Ronald Brymer Beckett, research notes on portraits by Sir Peter Lely

Scope and Content

Research notes in the form of Index slips, bound into 5 volumes, containing notes relating to portraits by Sir Peter Lely. Compiled by Ronald Brymer Beckett and relates to his catalogue Lely (London: Routledge & Kegan Paul, 1951). The content of notes varies but can include a description of the portrait, size of the portrait, information on where the portrait was when Beckett was doing his work and details of any engravings which exist. Volumes 1-4 contain index slips arranged alphabetically by sitter. Volume 5 contains index slips relating to genre subjects, arranged alphabetically by title.

Administrative / Biographical History

Ronald Brymer Beckett (1891-1970) was born in Yorkshire. He attended Lincoln College, Oxford and on graduating he entered the Indian Civil Service, arriving in Bombay shortly after the outbreak of the First World War. He was assistant commissioner at Jullundur, attempts to join the war effort were blocked by his superiors, when he did return in 1917 he was passed not fit for the army.

He joined the Middle Temple and read for the bar, though was not called until November 1936. In January 1919 Beckett returned to India as was posted to Amritsar as city magistrate. Beckett later worked in Rawalpindi and Lahore, he collected Indian art and sculpture, his collection of Mughal miniatures being sold to the Metropolitan Museum in New York in the 1960s.

Beckett retired and returned to Britain in 1946, he took up a course at University College London studying psychology and philosophy; he also pursued his interest in art. He put on an exhibition of the work of William Blake and William Hogarth at the Tate Gallery, London and published pioneering catalogues of the works of Hogarth (1949) and Sir Peter Lely (1951). His art historical research culminated with his publication of John Constable's correspondence (1962-68), Kenneth Clark describing it as a masterpiece of editing. Much of his research was carried out through buying drawings and paintings of English artists so he could learn to spot the differences between genuine and fake.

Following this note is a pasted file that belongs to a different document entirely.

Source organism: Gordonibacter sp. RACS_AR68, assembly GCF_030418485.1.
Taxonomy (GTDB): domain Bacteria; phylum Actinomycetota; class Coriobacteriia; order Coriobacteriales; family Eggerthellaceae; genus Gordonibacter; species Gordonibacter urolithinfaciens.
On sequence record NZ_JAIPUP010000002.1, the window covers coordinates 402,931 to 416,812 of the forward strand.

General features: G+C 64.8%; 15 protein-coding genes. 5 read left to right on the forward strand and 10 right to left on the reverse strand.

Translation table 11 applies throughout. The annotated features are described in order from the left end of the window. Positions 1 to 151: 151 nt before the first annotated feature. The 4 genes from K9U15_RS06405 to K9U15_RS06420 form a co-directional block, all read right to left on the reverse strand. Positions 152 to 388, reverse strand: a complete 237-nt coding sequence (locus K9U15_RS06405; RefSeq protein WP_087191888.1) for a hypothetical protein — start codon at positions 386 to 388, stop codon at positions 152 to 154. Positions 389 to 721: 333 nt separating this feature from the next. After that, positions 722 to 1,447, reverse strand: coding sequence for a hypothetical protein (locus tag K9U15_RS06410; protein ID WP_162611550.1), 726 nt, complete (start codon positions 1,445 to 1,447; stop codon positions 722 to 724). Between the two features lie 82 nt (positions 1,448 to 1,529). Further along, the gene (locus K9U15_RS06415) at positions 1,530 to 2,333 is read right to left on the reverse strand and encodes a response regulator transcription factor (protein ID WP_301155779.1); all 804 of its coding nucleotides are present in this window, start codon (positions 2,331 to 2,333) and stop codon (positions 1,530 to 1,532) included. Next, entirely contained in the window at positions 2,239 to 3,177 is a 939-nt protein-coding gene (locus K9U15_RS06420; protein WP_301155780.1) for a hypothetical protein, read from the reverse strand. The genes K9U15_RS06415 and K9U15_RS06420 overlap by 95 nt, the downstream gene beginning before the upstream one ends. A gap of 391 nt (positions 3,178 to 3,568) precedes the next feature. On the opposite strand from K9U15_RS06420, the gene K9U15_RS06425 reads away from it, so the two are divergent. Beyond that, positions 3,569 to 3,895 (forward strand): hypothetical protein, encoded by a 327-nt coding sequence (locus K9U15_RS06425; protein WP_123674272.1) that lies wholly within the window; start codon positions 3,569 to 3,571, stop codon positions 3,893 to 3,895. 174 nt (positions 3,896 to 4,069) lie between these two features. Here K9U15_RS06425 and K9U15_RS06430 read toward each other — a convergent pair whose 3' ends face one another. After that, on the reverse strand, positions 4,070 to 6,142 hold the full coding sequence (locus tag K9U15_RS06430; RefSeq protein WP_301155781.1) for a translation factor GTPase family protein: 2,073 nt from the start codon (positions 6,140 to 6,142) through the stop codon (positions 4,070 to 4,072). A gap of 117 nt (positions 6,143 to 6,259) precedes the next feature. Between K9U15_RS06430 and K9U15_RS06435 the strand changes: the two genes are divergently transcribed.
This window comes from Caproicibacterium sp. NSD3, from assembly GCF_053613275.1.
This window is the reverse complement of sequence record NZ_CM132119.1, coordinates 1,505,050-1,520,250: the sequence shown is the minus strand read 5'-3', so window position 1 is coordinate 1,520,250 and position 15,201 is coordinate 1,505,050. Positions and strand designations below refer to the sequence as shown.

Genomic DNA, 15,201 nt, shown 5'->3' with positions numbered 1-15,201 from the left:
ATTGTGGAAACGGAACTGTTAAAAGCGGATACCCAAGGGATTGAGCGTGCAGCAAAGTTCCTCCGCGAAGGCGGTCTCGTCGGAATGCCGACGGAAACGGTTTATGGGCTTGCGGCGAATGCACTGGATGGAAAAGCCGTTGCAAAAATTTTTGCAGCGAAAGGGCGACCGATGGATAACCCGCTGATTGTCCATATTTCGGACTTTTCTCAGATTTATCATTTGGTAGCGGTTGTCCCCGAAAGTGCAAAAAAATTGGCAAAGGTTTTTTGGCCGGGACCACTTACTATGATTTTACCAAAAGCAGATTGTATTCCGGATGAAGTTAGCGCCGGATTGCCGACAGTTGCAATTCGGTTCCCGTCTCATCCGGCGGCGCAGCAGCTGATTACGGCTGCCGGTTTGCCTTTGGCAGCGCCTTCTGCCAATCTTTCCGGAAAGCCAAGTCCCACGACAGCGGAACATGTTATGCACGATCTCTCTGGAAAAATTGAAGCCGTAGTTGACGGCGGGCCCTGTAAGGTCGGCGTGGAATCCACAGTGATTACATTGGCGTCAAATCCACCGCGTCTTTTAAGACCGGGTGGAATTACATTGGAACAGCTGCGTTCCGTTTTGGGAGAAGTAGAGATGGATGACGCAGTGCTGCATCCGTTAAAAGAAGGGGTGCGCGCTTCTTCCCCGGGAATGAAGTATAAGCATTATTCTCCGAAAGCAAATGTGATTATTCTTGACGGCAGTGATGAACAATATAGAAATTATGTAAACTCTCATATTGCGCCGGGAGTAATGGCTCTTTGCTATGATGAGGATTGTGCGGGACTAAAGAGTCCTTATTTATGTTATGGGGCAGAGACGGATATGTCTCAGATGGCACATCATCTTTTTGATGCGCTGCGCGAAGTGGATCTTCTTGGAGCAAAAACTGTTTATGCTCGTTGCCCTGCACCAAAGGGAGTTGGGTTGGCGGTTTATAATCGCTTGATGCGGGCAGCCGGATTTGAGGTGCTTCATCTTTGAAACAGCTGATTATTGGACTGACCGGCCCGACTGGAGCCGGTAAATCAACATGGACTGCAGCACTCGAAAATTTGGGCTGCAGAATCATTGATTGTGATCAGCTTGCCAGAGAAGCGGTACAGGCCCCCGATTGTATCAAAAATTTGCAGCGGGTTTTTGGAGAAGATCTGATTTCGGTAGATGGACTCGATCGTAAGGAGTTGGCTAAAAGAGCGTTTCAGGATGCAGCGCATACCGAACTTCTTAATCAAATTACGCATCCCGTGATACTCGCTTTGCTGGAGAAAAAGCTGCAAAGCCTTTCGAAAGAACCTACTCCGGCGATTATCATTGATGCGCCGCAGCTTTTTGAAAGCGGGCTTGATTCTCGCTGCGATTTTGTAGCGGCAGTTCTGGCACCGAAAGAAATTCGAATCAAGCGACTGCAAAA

Beckett married Norah Ford Anderson in 1918, they had two daughters together. Beckett died at home in 1970.

This biographical description is largely based on Elisabeth Beckett, 'His Honour Ronald Brymer Beckett' [ accessed 06/02/2018]

Access Information

Available to view by appointment in the Heinz Archive and Library Public Study Room, to make an appointment contact Archive Reception . Although records are generally available for public consultation, some information in them, such as personal data or information supplied to the Gallery in confidence, may be restricted.

Conditions Governing Use

Personal photography is permitted for research purposes only. Photocopying is not permitted.